All marriages, we hear, have power struggles. In my life, my relationship struggles have resolved more often over status.
Historically, people sought to gain higher status through their marriages. For some people, marrying someone of lower status feels like a loss, and they subtly withdraw. When status within a marriage changes — let’s say the lower earner gets a promotion with a higher salary — both partners are often aware of subtle effects.
I attended Yale, so I have Ivy League status. My partner for a decade had dropped out of junior college. I was okay with that consciously — he was a fascinating storyteller and insightful. As a writer, I envied his way with words, which impressed all my highly educated friends. But when I found him ignorant, I would sometimes feel a pit in my stomach. I didn’t feel superior, I felt frightened: “What am I doing with someone so ignorant?” I’d think. “This isn’t safe.”
Fear may seem an odd response. I learned later that we’re wired to feel a loss of status as a threat. The idea of sharing my life with someone who didn’t have my edge of knowledge and status became anxiety-provoking. Intellectual authority became a rough area between us. He liked the Christmas story, although he wasn’t religious. When I mentioned that the gospels of the New Testament contain different versions of the Christmas tale, he was shocked. He insisted that there weren’t five versions. I pulled out a Bible and showed him. This only made matters much worse.
I had another boyfriend who was significantly less well-educated than I am. I also had better finances. One day I beat him at ping-pong and crowed about it. When he eventually broke up with me, his parting words were, “Someday I’ll beat you at ping-pong!” I’d already forgotten about the game by then — but not he, because he’d lost.
I thought the solution would be to find someone who had high self-esteem about his intelligence. I met someone who was lovable but arrogant; I didn’t say anything for a while. But when he patronized me over some lapse on my part, I got sharp. He thought he was a “genius” because he had been the top of his computer science program at Cornell one year. I said, “Geniuses are rare. Someone was top at M.I.T and Berkeley that year and someone else was top at Cornell the next year. Are you all geniuses?” At one point we took an IQ test together and achieved the exact same score. I thought that would mend the problem. He broke up with me.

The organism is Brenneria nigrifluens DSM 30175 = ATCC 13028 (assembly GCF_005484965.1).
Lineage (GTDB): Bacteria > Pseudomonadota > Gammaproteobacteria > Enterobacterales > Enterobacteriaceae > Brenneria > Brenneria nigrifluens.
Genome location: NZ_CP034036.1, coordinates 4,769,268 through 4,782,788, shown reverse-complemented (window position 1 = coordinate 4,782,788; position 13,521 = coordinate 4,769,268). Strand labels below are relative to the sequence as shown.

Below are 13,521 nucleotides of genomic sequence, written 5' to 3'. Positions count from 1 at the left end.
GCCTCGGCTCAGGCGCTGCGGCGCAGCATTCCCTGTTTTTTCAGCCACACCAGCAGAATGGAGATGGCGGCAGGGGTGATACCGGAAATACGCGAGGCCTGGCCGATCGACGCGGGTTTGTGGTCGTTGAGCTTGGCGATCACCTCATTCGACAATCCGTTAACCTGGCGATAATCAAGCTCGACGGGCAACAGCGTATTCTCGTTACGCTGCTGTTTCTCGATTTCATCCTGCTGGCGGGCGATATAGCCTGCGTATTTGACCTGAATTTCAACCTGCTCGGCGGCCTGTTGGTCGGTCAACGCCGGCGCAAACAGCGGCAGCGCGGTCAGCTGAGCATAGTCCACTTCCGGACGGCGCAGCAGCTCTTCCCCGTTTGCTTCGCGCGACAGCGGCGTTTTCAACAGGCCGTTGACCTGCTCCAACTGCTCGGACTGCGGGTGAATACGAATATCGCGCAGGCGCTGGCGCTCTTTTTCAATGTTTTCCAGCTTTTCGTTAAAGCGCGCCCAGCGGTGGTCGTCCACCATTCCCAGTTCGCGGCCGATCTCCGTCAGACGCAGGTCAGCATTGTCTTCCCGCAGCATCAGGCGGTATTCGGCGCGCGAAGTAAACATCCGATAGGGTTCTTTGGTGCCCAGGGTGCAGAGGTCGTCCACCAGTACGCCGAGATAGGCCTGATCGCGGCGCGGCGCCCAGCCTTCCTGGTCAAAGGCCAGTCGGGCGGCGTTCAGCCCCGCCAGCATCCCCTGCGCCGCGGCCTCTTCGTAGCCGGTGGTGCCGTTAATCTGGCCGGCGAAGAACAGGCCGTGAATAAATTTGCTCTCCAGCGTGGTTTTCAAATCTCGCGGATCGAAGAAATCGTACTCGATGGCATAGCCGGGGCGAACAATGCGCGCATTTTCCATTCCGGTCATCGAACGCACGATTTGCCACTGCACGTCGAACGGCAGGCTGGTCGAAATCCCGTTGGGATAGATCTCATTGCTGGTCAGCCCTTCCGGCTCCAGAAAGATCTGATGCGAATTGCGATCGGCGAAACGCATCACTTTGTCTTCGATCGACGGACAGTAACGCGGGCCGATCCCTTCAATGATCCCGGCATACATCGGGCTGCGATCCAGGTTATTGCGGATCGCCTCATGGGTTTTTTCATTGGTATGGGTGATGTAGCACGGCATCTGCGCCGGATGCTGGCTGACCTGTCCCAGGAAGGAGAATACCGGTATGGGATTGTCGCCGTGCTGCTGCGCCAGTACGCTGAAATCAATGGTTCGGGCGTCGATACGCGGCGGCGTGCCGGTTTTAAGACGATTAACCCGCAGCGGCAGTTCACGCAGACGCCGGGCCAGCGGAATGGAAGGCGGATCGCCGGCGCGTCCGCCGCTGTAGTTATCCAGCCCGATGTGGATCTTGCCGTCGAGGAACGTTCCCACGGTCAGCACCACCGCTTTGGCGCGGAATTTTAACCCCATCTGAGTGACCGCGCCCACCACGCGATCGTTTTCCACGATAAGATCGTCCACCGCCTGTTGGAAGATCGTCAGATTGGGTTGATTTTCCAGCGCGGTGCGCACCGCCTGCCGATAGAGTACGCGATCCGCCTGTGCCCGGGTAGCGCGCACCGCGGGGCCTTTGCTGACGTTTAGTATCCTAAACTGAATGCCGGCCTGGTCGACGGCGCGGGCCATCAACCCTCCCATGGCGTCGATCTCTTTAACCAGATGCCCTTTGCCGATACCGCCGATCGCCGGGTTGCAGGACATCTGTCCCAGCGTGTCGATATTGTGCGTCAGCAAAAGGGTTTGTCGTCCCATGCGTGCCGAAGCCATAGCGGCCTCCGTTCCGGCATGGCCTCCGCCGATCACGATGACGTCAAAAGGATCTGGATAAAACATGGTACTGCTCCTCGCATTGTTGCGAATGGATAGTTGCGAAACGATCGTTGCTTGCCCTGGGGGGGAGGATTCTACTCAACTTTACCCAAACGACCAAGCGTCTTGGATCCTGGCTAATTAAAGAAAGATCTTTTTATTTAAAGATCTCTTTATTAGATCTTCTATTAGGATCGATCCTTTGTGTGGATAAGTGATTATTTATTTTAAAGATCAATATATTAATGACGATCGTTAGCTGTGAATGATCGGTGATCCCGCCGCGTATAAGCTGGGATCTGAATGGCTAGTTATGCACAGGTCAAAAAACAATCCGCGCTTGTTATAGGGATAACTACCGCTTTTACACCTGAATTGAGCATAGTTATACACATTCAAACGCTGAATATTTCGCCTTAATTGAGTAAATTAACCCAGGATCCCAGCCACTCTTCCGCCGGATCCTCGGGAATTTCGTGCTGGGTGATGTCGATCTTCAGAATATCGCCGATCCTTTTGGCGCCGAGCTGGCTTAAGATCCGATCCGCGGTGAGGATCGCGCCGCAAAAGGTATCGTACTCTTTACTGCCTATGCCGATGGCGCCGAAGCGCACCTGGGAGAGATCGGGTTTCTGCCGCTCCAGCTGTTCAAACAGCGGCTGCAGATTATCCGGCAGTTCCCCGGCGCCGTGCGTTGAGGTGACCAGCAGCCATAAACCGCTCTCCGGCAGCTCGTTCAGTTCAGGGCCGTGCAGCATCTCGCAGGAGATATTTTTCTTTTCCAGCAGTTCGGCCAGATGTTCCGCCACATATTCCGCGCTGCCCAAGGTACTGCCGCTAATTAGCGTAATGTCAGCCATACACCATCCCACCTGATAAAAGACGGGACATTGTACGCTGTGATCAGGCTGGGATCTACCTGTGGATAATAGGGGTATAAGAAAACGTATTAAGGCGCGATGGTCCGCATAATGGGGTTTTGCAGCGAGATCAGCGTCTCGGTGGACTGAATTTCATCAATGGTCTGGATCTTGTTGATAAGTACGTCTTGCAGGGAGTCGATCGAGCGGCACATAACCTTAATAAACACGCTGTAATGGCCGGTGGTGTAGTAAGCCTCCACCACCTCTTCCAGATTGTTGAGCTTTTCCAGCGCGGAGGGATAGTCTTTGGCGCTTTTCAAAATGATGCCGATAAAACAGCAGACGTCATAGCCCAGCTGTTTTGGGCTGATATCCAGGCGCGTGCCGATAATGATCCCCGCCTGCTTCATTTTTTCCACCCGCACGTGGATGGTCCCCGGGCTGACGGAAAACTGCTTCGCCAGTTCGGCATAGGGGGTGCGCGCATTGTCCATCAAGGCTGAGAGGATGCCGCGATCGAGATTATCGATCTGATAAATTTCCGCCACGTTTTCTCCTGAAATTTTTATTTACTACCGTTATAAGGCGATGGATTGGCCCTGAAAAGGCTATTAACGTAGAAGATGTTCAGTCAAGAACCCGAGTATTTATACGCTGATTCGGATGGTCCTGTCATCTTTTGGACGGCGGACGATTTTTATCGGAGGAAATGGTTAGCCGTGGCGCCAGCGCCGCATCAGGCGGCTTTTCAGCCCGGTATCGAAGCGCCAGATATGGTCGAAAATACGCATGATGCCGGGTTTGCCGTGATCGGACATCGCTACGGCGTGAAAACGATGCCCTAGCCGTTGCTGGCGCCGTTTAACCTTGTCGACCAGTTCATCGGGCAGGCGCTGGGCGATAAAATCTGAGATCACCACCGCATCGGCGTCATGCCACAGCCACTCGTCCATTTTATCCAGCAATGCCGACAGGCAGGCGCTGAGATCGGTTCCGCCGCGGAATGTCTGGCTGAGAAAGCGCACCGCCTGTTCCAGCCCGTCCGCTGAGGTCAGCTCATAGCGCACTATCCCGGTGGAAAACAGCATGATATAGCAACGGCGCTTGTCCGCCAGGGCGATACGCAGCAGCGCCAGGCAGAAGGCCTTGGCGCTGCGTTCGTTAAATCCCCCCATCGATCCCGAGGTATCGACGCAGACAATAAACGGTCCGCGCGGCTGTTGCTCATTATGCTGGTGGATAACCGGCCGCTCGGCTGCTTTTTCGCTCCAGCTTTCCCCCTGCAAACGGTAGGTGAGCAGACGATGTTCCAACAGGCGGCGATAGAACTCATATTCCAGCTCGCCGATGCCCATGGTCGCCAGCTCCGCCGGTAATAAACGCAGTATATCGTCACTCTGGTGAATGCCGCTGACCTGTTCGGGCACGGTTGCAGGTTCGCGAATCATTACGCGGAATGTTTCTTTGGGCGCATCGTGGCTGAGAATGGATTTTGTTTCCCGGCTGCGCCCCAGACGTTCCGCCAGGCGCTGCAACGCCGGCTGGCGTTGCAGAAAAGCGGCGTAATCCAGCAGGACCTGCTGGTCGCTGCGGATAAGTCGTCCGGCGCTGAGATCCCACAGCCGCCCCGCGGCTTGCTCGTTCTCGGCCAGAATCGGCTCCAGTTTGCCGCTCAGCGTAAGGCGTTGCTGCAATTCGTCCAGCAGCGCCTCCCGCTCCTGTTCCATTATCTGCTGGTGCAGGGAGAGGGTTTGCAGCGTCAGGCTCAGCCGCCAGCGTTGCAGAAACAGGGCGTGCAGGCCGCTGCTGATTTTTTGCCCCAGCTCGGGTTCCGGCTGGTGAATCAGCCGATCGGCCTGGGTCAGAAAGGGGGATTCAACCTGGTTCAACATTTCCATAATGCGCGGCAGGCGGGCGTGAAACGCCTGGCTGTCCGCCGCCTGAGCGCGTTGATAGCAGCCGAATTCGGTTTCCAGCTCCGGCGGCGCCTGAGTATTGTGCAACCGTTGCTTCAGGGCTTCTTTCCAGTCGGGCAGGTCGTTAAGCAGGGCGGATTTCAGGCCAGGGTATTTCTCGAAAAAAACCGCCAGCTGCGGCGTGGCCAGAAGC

You might think that happy couples don’t fight or only have resolvable issues. According to couple counsellor and researcher John Gottman, all couples fight about conflicts that won’t go away. But the happy couples interject humor or affection, recognizing their differences at times without anger. In unhappy couples, we see criticism, contempt, stonewalling, and defensiveness.
How might status fit in? People who become defensive may be protecting themselves against a threat to their status; people who stonewall may be asserting their greater status by indicating that the other person’s concerns aren’t important. Criticism and contempt may be attempts to get the buzz of higher status at your partner’s expense or restore a sense of status after feeling a threat. I’ll confess to my share of doing that.
If you can keep your ratio of positive to negative interactions to at least five to one, marriages last, he says. One reason may be that positive interactions soothe status fears and provide status boosters.
Also, couples might think twice about ignoring status issues when they make big decisions. Some people are more aware of their sensitivity to status than others — and we all need to respect that difference. How expensive a house do you need and where? Real estate agents used to say: “Buy the worst house in the best neighborhood.” Actually, that often doesn’t work as an investment. The day-to-day drag of hearing neighbors describe vacations she can’t afford might hurt a wife home with kids. You may choose to live in a bigger house in a less expensive neighborhood.
Maybe you prefer to let your child be the big fish in a less-competitive pond. High-achieving students are less confident in demanding schools than the same students would be in schools where they stood out. Weigh whether more competition will be stimulating for your child, or create too much anxiety. As a couple, you may disagree — but it helps to be accepting and realistic that status concerns have an effect.